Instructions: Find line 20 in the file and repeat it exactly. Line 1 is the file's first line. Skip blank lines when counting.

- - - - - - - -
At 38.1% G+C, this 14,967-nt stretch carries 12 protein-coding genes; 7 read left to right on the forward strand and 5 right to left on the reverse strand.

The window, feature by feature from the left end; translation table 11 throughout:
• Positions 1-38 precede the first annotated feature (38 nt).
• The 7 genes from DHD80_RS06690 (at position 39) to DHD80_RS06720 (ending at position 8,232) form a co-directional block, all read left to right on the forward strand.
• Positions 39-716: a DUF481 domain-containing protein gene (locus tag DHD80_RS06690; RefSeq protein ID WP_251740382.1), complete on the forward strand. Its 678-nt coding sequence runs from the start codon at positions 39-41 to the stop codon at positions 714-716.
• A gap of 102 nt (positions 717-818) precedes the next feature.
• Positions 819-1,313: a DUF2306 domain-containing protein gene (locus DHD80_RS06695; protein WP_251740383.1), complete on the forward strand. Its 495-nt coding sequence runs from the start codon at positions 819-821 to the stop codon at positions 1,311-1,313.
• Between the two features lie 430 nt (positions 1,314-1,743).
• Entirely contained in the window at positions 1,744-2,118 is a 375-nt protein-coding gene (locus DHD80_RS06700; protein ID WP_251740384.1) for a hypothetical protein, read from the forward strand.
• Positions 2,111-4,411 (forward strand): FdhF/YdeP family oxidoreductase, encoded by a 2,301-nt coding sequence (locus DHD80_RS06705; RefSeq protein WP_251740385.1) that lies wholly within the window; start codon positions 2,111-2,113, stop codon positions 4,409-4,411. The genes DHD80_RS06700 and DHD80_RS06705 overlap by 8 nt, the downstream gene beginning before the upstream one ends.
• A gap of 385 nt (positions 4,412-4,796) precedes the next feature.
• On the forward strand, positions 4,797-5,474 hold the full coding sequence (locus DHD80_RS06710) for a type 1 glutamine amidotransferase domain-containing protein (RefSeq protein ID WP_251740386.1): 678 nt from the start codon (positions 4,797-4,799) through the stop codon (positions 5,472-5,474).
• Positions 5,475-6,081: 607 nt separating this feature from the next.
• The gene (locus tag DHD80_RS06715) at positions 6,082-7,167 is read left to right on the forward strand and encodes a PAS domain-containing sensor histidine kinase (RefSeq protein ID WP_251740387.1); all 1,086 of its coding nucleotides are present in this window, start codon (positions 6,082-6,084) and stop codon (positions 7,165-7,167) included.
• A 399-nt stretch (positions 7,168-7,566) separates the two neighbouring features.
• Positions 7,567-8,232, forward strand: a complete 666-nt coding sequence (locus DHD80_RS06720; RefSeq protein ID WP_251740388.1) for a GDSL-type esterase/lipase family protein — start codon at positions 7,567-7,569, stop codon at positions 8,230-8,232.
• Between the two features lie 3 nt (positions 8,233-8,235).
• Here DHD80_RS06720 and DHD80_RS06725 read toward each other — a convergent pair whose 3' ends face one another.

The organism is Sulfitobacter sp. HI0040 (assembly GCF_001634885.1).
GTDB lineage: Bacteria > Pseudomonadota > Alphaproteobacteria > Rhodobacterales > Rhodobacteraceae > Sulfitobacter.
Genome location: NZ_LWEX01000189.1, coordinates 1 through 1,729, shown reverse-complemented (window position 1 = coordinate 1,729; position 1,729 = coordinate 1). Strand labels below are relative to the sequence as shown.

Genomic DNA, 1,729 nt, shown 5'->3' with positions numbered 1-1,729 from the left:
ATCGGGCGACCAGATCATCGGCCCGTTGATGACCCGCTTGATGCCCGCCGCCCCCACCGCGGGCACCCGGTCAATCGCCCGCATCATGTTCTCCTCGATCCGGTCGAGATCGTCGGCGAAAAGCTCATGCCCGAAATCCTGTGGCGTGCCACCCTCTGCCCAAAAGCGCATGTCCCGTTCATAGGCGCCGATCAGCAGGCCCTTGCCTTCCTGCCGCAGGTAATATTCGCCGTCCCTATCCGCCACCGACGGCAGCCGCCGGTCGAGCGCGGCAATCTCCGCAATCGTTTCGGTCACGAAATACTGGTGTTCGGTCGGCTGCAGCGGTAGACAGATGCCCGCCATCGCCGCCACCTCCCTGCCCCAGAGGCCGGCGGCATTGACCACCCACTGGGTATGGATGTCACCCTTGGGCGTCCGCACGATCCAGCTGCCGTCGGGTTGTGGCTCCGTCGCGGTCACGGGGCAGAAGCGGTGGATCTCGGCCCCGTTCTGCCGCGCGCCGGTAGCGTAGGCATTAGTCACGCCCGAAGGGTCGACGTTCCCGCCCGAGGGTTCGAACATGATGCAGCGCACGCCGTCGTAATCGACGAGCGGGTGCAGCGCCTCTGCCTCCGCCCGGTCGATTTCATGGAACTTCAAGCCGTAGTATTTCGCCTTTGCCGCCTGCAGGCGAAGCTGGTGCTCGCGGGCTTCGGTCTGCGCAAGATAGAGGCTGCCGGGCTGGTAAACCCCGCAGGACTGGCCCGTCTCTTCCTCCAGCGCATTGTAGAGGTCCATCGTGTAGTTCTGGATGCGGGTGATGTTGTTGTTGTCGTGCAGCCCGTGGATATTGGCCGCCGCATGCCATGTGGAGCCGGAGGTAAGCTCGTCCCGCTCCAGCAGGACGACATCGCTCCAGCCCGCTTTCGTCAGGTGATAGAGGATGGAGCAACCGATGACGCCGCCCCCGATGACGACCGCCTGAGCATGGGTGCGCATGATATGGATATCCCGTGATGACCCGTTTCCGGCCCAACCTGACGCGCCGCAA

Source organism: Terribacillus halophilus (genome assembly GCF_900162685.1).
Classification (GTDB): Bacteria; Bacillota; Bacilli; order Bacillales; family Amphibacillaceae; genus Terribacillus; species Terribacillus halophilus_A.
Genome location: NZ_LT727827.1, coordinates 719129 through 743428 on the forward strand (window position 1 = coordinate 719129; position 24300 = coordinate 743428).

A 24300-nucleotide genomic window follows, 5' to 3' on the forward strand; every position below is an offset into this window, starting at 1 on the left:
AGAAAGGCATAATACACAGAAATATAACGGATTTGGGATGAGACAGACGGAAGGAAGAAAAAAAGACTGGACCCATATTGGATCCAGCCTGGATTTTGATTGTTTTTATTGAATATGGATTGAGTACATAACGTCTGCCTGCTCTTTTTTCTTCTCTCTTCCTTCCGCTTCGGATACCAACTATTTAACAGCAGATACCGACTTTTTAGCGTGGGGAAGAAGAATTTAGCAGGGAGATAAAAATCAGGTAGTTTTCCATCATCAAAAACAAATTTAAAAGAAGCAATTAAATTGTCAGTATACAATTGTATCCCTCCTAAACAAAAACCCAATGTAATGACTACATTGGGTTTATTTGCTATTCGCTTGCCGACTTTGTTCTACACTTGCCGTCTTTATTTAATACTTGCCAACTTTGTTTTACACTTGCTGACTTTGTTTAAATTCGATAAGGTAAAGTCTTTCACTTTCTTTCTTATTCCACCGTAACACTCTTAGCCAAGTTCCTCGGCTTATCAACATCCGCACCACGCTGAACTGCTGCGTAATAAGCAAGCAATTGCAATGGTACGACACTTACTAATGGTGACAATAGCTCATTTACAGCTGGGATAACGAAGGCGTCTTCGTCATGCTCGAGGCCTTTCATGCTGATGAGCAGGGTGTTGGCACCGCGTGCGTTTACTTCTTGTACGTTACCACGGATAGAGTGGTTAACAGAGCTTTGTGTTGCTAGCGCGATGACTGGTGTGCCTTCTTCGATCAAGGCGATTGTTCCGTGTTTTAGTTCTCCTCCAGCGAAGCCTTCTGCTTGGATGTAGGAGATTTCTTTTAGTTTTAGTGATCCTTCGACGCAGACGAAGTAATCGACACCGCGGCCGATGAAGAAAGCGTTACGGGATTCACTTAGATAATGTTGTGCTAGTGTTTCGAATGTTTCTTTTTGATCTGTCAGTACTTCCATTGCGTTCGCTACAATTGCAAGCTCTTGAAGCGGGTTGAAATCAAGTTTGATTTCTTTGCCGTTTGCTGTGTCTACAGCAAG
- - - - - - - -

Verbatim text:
GTDB lineage: Bacteria > Pseudomonadota > Alphaproteobacteria > Rhodobacterales > Rhodobacteraceae > Sulfitobacter.